In March 2021, the Brazilian Left won a resounding victory: the overturning of former president Luiz Inácio Lula da Silva’s 2017 conviction on false corruption charges. “Lula”—who once had a near 90 percent approval rating near the end of his presidency—can now run for president against current right-wing leader Jair Bolsonaro in 2022 and potentially deliver a devastating blow to the Brazilian Right. Much of this was possible because of the reporting of Glenn Greenwald. In Greenwald’s latest book, “Securing Democracy: My Fight For Freedom And Justice in Brazil,” the longtime journalist reveals the details behind his greatest expose yet.
Before you ask: this book was indeed written by that Glenn Greenwald—the frequent guest of Tucker Carlson, the media contrarian who mocked congresswoman Alexandria Ocasio-Cortez for refusing to work with Senator Ted Cruz following the 2021 Capitol Riots, and the cancel culture critic who bizarrely claimed that the people behind #MeToo did not believe in free speech. Especially after reading “Securing Democracy,” much of Greenwald’s punditry leaves me scratching my head and wondering how such a thoughtful reporter could have soundbites indistinguishable from those of a Breitbart host. However, in spite of Greenwald’s incendiary tendencies, his latest book is still worth reading.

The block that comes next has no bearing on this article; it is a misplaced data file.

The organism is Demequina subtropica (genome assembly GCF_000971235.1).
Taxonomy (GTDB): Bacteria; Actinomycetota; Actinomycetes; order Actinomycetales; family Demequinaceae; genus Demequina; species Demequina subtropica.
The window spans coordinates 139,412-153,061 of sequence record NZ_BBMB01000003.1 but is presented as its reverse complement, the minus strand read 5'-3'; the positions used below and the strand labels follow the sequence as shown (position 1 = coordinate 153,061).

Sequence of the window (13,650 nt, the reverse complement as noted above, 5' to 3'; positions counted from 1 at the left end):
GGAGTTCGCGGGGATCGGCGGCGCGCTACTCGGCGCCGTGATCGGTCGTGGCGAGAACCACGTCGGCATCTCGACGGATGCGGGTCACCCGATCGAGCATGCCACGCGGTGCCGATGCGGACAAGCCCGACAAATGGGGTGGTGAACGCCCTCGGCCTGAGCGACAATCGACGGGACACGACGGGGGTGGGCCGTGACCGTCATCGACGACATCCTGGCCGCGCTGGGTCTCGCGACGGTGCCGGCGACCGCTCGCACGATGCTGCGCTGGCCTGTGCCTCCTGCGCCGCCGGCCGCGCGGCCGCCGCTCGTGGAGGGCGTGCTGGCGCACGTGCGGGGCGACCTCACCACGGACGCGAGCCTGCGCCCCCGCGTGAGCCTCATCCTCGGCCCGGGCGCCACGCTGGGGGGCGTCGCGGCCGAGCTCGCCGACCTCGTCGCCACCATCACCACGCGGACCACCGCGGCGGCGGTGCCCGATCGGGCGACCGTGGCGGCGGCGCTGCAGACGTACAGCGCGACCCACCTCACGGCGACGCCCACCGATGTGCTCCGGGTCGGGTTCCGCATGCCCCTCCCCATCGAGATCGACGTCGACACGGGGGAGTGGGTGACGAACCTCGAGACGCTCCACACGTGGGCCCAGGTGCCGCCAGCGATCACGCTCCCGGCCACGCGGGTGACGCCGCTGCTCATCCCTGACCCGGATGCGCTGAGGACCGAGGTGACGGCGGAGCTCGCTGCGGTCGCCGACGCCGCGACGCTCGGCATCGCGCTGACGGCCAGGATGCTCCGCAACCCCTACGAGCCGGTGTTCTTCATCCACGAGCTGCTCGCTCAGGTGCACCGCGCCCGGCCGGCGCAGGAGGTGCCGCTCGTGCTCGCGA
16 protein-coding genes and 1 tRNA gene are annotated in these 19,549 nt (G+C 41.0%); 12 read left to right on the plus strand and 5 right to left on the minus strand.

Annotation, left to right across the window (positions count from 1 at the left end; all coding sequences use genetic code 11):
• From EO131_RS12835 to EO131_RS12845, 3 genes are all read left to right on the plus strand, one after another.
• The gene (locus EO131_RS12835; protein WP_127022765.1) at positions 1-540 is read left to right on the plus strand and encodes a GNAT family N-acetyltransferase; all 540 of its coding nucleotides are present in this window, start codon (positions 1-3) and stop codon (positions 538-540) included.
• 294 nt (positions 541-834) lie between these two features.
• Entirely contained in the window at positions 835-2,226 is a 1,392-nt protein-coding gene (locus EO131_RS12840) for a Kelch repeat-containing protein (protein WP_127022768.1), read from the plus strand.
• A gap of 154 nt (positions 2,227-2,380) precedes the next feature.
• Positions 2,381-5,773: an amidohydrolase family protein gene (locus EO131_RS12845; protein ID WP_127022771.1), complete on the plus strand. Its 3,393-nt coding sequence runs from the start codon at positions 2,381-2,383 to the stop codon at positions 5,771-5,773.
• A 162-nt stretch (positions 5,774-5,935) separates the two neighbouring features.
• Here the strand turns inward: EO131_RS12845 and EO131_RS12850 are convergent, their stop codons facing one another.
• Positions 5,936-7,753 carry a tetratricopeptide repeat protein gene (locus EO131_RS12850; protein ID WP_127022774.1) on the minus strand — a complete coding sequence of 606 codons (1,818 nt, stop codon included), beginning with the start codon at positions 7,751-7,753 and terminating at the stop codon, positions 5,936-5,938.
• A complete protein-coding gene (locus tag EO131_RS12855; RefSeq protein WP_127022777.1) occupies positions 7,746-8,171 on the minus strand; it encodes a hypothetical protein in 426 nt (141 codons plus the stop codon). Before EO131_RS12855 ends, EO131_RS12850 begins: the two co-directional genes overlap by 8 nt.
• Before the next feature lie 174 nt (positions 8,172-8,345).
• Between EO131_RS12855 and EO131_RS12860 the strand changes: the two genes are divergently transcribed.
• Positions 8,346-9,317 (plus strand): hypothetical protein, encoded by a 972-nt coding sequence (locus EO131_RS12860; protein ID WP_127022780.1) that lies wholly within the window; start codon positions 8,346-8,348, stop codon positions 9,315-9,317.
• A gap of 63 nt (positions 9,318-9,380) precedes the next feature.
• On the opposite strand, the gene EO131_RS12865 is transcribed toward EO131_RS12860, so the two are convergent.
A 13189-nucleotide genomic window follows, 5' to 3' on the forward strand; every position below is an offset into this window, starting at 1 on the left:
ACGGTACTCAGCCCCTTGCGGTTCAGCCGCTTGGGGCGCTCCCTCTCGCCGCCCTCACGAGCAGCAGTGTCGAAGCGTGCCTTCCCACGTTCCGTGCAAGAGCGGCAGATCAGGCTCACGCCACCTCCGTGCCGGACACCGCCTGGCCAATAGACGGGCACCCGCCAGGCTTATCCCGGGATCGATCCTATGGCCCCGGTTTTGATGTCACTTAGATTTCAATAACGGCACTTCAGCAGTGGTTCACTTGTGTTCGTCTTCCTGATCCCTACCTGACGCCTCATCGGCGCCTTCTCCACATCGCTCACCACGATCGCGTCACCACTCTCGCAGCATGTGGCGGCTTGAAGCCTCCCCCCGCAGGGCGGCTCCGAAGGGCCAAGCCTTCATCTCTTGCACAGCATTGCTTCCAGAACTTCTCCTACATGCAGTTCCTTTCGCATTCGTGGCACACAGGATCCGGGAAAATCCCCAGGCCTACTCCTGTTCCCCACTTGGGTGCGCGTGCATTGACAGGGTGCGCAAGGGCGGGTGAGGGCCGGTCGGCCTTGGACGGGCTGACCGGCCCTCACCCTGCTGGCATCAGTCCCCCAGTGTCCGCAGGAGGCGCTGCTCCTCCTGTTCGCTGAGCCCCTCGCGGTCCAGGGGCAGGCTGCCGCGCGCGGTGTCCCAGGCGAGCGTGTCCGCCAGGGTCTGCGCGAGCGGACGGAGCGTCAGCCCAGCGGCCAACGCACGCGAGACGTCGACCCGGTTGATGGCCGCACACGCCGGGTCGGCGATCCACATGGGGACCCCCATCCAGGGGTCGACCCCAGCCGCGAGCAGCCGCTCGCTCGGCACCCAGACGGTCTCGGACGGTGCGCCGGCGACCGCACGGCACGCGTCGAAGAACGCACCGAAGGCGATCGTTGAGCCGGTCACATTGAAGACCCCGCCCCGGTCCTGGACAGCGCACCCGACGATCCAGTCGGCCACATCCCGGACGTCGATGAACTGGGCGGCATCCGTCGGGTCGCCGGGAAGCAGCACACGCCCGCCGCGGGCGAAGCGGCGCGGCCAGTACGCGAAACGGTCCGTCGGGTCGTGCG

“Securing Democracy” reads like a thriller. Greenwald sets the scene early, describing the evening he was contacted by an anonymous hacker. According to Greenwald, the hacker claimed to have incriminating information on Lava Jato—also known as Operation Car Wash—a nationally revered judicial task force developed to root out political corruption across Brazil. Through this source, Greenwald discovered undeniable proof of illegal collusion between Lava Jato, the federal police, and the Right. Countless text messages from all parties indicated their shared goal of eradicating the Workers’ Party, the nation’s leading left-wing party.